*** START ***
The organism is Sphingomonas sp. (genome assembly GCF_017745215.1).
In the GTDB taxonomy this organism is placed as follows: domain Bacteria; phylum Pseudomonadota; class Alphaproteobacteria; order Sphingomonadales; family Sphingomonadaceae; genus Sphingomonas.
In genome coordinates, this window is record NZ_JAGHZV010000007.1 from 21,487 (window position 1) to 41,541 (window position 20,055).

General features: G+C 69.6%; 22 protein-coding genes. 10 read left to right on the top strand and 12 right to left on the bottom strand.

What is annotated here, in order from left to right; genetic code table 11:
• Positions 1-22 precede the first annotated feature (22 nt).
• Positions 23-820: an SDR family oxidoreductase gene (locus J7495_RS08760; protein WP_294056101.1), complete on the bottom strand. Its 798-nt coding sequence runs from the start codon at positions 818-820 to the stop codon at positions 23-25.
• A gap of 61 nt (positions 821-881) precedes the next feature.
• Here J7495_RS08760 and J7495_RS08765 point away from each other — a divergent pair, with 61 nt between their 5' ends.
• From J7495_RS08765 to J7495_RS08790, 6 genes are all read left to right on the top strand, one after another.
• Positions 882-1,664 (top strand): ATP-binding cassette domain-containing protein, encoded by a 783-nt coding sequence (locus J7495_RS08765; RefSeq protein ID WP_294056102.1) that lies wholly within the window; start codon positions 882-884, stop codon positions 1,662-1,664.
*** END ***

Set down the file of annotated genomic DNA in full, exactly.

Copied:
The organism is Sphingomonas sp. (genome assembly GCF_017745215.1).
In the GTDB taxonomy this organism is placed as follows: domain Bacteria; phylum Pseudomonadota; class Alphaproteobacteria; order Sphingomonadales; family Sphingomonadaceae; genus Sphingomonas.
In genome coordinates, this window is record NZ_JAGHZV010000007.1 from 21,487 (window position 1) to 41,541 (window position 20,055).

General features: G+C 69.6%; 22 protein-coding genes. 10 read left to right on the top strand and 12 right to left on the bottom strand.

What is annotated here, in order from left to right; genetic code table 11:
• Positions 1-22 precede the first annotated feature (22 nt).
• Positions 23-820: an SDR family oxidoreductase gene (locus J7495_RS08760; protein WP_294056101.1), complete on the bottom strand. Its 798-nt coding sequence runs from the start codon at positions 818-820 to the stop codon at positions 23-25.
• A gap of 61 nt (positions 821-881) precedes the next feature.
• Here J7495_RS08760 and J7495_RS08765 point away from each other — a divergent pair, with 61 nt between their 5' ends.
• From J7495_RS08765 to J7495_RS08790, 6 genes are all read left to right on the top strand, one after another.
• Positions 882-1,664 (top strand): ATP-binding cassette domain-containing protein, encoded by a 783-nt coding sequence (locus J7495_RS08765; RefSeq protein ID WP_294056102.1) that lies wholly within the window; start codon positions 882-884, stop codon positions 1,662-1,664.